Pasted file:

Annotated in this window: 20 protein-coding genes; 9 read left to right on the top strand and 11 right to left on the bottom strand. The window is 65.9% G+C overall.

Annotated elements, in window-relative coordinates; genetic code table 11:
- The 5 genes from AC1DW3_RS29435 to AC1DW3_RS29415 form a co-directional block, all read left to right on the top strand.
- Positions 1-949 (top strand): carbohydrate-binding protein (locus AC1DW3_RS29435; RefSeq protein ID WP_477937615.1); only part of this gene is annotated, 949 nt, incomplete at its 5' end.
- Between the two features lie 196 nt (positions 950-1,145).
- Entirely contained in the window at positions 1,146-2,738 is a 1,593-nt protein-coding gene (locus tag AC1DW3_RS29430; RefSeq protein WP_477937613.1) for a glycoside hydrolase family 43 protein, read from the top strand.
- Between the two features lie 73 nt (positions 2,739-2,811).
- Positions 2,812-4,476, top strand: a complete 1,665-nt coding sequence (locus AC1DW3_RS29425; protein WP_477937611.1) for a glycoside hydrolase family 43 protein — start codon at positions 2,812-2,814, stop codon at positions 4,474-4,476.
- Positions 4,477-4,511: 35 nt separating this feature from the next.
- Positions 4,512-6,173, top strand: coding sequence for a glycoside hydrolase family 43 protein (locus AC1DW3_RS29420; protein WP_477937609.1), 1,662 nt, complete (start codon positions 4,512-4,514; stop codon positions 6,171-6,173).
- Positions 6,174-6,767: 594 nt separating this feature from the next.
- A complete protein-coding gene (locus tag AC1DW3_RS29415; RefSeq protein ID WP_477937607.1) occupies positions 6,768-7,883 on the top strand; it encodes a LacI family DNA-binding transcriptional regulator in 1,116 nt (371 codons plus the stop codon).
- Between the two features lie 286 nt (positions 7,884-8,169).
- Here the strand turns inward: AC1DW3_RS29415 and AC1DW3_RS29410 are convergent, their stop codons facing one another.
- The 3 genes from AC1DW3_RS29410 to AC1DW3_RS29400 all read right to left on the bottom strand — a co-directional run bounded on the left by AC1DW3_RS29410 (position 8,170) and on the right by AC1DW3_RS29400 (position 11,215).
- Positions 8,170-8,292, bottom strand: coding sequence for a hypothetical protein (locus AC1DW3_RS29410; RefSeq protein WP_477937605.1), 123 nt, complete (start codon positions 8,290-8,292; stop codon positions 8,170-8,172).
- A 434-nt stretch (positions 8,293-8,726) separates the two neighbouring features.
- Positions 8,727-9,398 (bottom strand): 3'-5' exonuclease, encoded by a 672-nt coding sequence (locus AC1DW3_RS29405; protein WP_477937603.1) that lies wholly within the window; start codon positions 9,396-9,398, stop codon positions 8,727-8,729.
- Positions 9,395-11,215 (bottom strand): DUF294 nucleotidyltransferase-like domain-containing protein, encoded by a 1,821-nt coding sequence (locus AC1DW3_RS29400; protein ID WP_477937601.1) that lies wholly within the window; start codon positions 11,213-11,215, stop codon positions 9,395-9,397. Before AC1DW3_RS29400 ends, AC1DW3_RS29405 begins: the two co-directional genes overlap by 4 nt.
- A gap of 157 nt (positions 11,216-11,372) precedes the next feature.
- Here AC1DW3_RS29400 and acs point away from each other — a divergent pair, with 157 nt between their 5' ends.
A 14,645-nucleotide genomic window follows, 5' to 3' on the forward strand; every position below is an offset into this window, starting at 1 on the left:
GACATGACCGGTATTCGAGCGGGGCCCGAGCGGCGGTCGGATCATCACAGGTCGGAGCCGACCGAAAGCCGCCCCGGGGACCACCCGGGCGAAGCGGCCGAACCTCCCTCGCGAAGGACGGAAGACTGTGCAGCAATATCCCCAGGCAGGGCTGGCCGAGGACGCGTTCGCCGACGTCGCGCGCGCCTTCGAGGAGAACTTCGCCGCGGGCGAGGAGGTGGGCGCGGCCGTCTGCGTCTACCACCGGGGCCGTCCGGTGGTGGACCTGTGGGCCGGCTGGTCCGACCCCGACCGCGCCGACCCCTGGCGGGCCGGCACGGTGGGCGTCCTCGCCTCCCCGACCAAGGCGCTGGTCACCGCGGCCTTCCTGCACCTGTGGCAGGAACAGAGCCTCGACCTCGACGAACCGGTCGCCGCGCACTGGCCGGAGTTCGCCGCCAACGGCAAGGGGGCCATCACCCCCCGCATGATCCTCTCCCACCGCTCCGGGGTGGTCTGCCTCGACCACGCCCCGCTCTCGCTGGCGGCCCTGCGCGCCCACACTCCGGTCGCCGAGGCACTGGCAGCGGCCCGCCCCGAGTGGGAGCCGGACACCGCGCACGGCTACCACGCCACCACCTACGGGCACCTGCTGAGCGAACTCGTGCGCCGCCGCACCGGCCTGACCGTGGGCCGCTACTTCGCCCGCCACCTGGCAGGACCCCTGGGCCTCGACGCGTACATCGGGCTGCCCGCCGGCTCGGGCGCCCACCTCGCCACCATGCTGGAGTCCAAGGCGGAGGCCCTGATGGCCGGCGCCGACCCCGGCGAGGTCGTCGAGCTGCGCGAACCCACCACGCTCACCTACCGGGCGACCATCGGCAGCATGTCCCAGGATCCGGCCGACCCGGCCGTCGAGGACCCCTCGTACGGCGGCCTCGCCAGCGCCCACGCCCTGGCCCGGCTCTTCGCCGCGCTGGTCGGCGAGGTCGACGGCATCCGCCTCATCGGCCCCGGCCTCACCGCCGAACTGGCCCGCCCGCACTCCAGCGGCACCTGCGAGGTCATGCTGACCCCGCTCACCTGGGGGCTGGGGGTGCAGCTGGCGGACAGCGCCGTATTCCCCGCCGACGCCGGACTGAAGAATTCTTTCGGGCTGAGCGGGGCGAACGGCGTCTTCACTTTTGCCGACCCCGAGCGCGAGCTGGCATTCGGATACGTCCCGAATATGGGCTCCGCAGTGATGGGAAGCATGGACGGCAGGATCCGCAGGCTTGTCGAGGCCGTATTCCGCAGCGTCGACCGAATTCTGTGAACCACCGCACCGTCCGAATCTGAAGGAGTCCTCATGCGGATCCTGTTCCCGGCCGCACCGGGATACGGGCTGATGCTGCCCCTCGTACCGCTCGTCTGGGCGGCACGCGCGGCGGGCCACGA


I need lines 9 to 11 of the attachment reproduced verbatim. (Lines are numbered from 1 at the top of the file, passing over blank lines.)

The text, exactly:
- Positions 4,477-4,511: 35 nt separating this feature from the next.
- Positions 4,512-6,173, top strand: coding sequence for a glycoside hydrolase family 43 protein (locus AC1DW3_RS29420; protein WP_477937609.1), 1,662 nt, complete (start codon positions 4,512-4,514; stop codon positions 6,171-6,173).
- Positions 6,174-6,767: 594 nt separating this feature from the next.